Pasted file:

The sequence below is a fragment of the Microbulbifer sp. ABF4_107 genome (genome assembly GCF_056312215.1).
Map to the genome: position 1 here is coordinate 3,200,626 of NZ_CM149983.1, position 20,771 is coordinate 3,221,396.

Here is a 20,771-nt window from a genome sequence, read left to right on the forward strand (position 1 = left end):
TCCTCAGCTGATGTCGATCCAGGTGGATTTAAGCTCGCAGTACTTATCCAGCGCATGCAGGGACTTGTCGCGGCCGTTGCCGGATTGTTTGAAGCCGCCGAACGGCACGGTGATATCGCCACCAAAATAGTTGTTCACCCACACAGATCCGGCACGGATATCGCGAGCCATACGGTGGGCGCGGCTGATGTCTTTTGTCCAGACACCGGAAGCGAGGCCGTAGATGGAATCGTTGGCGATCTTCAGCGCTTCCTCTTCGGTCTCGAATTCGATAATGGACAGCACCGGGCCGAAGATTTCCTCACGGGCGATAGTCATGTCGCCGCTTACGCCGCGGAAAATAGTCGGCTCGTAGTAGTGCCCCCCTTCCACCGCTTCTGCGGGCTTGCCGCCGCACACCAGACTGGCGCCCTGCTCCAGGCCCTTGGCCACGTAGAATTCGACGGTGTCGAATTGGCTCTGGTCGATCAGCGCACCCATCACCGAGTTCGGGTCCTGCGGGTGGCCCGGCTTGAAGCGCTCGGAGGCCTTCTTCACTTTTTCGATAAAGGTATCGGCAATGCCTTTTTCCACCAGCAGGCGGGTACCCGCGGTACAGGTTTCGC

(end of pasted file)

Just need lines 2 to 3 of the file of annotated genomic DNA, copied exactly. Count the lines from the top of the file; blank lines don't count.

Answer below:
Map to the genome: position 1 here is coordinate 3,200,626 of NZ_CM149983.1, position 20,771 is coordinate 3,221,396.

Here is a 20,771-nt window from a genome sequence, read left to right on the forward strand (position 1 = left end):